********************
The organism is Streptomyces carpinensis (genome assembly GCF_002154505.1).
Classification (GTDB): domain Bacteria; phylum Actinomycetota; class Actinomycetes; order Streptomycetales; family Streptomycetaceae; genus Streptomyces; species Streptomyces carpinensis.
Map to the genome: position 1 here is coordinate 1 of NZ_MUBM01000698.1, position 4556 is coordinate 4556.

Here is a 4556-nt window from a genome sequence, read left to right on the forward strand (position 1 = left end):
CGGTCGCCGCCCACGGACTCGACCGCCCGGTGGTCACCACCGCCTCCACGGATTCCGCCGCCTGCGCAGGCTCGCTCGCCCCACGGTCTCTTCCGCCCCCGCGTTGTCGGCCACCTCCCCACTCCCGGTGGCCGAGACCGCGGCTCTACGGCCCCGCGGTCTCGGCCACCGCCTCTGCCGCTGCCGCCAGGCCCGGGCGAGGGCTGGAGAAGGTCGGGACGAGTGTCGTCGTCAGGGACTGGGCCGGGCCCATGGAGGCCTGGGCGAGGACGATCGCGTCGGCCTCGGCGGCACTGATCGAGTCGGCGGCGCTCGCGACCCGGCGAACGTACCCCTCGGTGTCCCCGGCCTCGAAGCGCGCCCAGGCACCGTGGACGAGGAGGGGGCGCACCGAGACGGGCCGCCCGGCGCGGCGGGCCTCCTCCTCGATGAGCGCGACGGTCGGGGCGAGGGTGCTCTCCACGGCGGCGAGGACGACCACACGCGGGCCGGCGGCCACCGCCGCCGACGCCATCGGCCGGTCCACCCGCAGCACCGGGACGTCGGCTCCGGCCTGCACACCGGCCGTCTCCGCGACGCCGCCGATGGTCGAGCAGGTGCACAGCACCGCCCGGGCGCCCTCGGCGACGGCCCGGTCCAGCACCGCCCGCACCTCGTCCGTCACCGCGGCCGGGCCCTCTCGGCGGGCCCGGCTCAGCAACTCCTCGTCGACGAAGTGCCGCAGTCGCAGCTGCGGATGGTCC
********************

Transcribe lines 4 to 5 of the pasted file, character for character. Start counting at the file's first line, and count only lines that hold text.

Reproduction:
Here is a 4556-nt window from a genome sequence, read left to right on the forward strand (position 1 = left end):
CGGTCGCCGCCCACGGACTCGACCGCCCGGTGGTCACCACCGCCTCCACGGATTCCGCCGCCTGCGCAGGCTCGCTCGCCCCACGGTCTCTTCCGCCCCCGCGTTGTCGGCCACCTCCCCACTCCCGGTGGCCGAGACCGCGGCTCTACGGCCCCGCGGTCTCGGCCACCGCCTCTGCCGCTGCCGCCAGGCCCGGGCGAGGGCTGGAGAAGGTCGGGACGAGTGTCGTCGTCAGGGACTGGGCCGGGCCCATGGAGGCCTGGGCGAGGACGATCGCGTCGGCCTCGGCGGCACTGATCGAGTCGGCGGCGCTCGCGACCCGGCGAACGTACCCCTCGGTGTCCCCGGCCTCGAAGCGCGCCCAGGCACCGTGGACGAGGAGGGGGCGCACCGAGACGGGCCGCCCGGCGCGGCGGGCCTCCTCCTCGATGAGCGCGACGGTCGGGGCGAGGGTGCTCTCCACGGCGGCGAGGACGACCACACGCGGGCCGGCGGCCACCGCCGCCGACGCCATCGGCCGGTCCACCCGCAGCACCGGGACGTCGGCTCCGGCCTGCACACCGGCCGTCTCCGCGACGCCGCCGATGGTCGAGCAGGTGCACAGCACCGCCCGGGCGCCCTCGGCGACGGCCCGGTCCAGCACCGCCCGCACCTCGTCCGTCACCGCGGCCGGGCCCTCTCGGCGGGCCCGGCTCAGCAACTCCTCGTCGACGAAGTGCCGCAGTCGCAGCTGCGGATGGTCC